article in World Psychiatry says psychiatry is in trouble and needs to move from reductionism to hermeneutics. He builds on the 'Bracken manfesto' paper (see previous post), as named by Peter Kinderman (eg. see another previous post), that the problem is the technological paradigm which dominates psychiatry. As Pat says, "Hermeneutics is based on the idea that the meaning of any particular experience can only be grasped through an understanding of the context (including the temporal context) in which a person lives and through which that particular experience has significance." Most medicine and surgery is concerned with the natural order, whilst psychiatry is mostly concerned with the human order.
Mario Maj in an editorial argues that the Bracken manifesto has gone too far in rejecting the technical aspects of care. He can't be as sceptical about the value of psychiatric medication or even that non-psychiatric medication could be just as ineffective (see previous post). He raises the spectres of the Italian reforms following the introduction of law 180 and the concept of the 'schizophrenogenic mother' to boost his argument of the dangers of a non-technical approach. However, evaluation of the influence of Franco Basaglia has been controversial. It is also obviously wrong and naive to blame families for causing schizophrenia. However, the problem with the reaction against the 'schizophrenogenic mother' idea is that it has undermined further legitimate family studies of schizophrenia. Maj also sees early intervention to reduce duration of untreated psychosis as a benefit of the technical approach without mentioning the critique of the early intervention approach (eg. see Jo Moncrieff's book The bitterest pills). Nor is it clear, as Maj suggests, that a non-technical understanding of psychiatric diagnosis necessarily leads to the abandonment of any attempt at classification (see previous post).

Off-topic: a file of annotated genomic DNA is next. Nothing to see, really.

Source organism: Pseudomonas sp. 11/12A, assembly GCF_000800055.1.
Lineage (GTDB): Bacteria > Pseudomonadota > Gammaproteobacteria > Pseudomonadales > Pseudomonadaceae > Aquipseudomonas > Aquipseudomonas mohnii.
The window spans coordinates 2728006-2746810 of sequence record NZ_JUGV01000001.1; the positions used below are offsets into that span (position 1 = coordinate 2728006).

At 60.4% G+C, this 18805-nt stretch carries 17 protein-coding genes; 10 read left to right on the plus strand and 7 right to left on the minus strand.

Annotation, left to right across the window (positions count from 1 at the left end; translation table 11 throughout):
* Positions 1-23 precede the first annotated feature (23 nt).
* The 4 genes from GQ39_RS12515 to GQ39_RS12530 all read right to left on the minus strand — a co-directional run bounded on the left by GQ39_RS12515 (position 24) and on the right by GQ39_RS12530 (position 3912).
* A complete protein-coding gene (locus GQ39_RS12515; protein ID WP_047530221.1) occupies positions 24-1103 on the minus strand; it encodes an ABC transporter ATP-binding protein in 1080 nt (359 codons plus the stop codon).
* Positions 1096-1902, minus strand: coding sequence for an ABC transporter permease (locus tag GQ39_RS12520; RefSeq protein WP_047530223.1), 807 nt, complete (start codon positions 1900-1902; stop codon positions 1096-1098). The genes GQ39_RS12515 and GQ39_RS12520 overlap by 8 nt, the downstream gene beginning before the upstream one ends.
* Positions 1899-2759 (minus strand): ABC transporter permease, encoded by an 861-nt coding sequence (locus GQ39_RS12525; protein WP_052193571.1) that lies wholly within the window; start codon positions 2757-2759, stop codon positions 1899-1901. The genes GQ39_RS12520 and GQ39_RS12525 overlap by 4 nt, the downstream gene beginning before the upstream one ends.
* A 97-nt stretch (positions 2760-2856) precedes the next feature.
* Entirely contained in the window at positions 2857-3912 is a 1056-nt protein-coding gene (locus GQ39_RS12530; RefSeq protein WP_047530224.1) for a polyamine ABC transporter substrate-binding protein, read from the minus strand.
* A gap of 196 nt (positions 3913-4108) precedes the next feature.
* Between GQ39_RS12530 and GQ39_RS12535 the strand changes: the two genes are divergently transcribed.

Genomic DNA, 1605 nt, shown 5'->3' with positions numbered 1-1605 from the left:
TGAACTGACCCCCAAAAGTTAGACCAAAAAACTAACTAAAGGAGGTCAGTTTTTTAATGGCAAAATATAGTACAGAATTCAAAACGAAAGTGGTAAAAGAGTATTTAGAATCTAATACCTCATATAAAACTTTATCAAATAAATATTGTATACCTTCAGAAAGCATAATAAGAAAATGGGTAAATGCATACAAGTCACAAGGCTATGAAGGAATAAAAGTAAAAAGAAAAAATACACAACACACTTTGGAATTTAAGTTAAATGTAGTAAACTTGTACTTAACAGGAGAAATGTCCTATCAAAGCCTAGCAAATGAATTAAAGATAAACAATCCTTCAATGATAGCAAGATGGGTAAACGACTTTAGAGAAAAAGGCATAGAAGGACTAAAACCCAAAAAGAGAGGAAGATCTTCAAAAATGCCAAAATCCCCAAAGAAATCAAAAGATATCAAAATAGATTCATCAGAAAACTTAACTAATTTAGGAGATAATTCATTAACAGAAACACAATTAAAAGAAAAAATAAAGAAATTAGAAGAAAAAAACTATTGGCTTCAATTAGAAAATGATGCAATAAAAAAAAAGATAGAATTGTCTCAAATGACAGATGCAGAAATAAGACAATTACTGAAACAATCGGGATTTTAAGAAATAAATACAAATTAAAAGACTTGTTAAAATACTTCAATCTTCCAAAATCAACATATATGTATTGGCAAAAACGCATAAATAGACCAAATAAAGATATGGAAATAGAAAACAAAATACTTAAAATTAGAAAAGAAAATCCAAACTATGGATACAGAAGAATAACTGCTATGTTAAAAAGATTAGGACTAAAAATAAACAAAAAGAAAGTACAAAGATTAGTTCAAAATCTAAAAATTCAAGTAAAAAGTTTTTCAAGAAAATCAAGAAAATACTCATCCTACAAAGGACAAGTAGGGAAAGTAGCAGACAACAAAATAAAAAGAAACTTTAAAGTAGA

Still, it's good that there has been some mainstream response to the Bracken manifesto, rather than just ignoring it.